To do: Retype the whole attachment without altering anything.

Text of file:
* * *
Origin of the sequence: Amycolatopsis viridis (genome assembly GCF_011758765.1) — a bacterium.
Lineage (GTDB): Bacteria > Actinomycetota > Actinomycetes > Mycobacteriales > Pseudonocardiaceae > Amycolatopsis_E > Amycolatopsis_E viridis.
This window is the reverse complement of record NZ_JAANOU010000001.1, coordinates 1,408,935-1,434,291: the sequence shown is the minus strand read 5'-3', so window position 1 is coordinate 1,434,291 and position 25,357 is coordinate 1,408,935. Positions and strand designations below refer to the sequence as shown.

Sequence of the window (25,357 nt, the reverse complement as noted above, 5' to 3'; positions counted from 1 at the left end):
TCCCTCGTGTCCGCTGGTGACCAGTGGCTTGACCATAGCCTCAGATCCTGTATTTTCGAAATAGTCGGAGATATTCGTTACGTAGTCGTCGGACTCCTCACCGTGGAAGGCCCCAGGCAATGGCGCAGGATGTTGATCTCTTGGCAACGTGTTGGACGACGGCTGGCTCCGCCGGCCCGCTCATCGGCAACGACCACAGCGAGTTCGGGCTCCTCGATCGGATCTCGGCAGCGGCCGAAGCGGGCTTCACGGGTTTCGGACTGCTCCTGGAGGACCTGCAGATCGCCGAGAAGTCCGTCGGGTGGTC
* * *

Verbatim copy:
Origin of the sequence: Amycolatopsis viridis (genome assembly GCF_011758765.1) — a bacterium.
Lineage (GTDB): Bacteria > Actinomycetota > Actinomycetes > Mycobacteriales > Pseudonocardiaceae > Amycolatopsis_E > Amycolatopsis_E viridis.
This window is the reverse complement of record NZ_JAANOU010000001.1, coordinates 1,408,935-1,434,291: the sequence shown is the minus strand read 5'-3', so window position 1 is coordinate 1,434,291 and position 25,357 is coordinate 1,408,935. Positions and strand designations below refer to the sequence as shown.

Sequence of the window (25,357 nt, the reverse complement as noted above, 5' to 3'; positions counted from 1 at the left end):
TCCCTCGTGTCCGCTGGTGACCAGTGGCTTGACCATAGCCTCAGATCCTGTATTTTCGAAATAGTCGGAGATATTCGTTACGTAGTCGTCGGACTCCTCACCGTGGAAGGCCCCAGGCAATGGCGCAGGATGTTGATCTCTTGGCAACGTGTTGGACGACGGCTGGCTCCGCCGGCCCGCTCATCGGCAACGACCACAGCGAGTTCGGGCTCCTCGATCGGATCTCGGCAGCGGCCGAAGCGGGCTTCACGGGTTTCGGACTGCTCCTGGAGGACCTGCAGATCGCCGAGAAGTCCGTCGGGTGGTC